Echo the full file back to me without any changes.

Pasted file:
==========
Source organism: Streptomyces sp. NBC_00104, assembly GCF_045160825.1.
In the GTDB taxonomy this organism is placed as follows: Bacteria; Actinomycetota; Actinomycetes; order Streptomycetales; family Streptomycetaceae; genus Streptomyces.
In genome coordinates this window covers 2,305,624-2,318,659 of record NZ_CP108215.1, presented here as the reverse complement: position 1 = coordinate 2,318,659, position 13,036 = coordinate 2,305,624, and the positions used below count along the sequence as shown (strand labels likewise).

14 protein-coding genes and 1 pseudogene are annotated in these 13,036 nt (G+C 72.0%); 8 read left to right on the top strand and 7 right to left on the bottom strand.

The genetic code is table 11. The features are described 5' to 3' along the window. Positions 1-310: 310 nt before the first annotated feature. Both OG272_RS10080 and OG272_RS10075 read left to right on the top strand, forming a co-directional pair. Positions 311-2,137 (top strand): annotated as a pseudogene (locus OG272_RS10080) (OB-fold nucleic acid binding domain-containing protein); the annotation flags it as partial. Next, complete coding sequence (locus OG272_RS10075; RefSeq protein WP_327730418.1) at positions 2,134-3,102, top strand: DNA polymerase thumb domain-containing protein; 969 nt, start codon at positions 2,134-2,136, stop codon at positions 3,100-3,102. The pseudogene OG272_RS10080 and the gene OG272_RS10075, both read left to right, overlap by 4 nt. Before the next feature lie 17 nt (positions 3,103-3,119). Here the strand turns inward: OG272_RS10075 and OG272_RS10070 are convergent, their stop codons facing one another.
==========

Source organism: Streptomyces sp. NBC_00104, assembly GCF_045160825.1.
In the GTDB taxonomy this organism is placed as follows: Bacteria; Actinomycetota; Actinomycetes; order Streptomycetales; family Streptomycetaceae; genus Streptomyces.
In genome coordinates this window covers 2,305,624-2,318,659 of record NZ_CP108215.1, presented here as the reverse complement: position 1 = coordinate 2,318,659, position 13,036 = coordinate 2,305,624, and the positions used below count along the sequence as shown (strand labels likewise).

14 protein-coding genes and 1 pseudogene are annotated in these 13,036 nt (G+C 72.0%); 8 read left to right on the top strand and 7 right to left on the bottom strand.

The genetic code is table 11. The features are described 5' to 3' along the window. Positions 1-310: 310 nt before the first annotated feature. Both OG272_RS10080 and OG272_RS10075 read left to right on the top strand, forming a co-directional pair. Positions 311-2,137 (top strand): annotated as a pseudogene (locus OG272_RS10080) (OB-fold nucleic acid binding domain-containing protein); the annotation flags it as partial. Next, complete coding sequence (locus OG272_RS10075; RefSeq protein WP_327730418.1) at positions 2,134-3,102, top strand: DNA polymerase thumb domain-containing protein; 969 nt, start codon at positions 2,134-2,136, stop codon at positions 3,100-3,102. The pseudogene OG272_RS10080 and the gene OG272_RS10075, both read left to right, overlap by 4 nt. Before the next feature lie 17 nt (positions 3,103-3,119). Here the strand turns inward: OG272_RS10075 and OG272_RS10070 are convergent, their stop codons facing one another.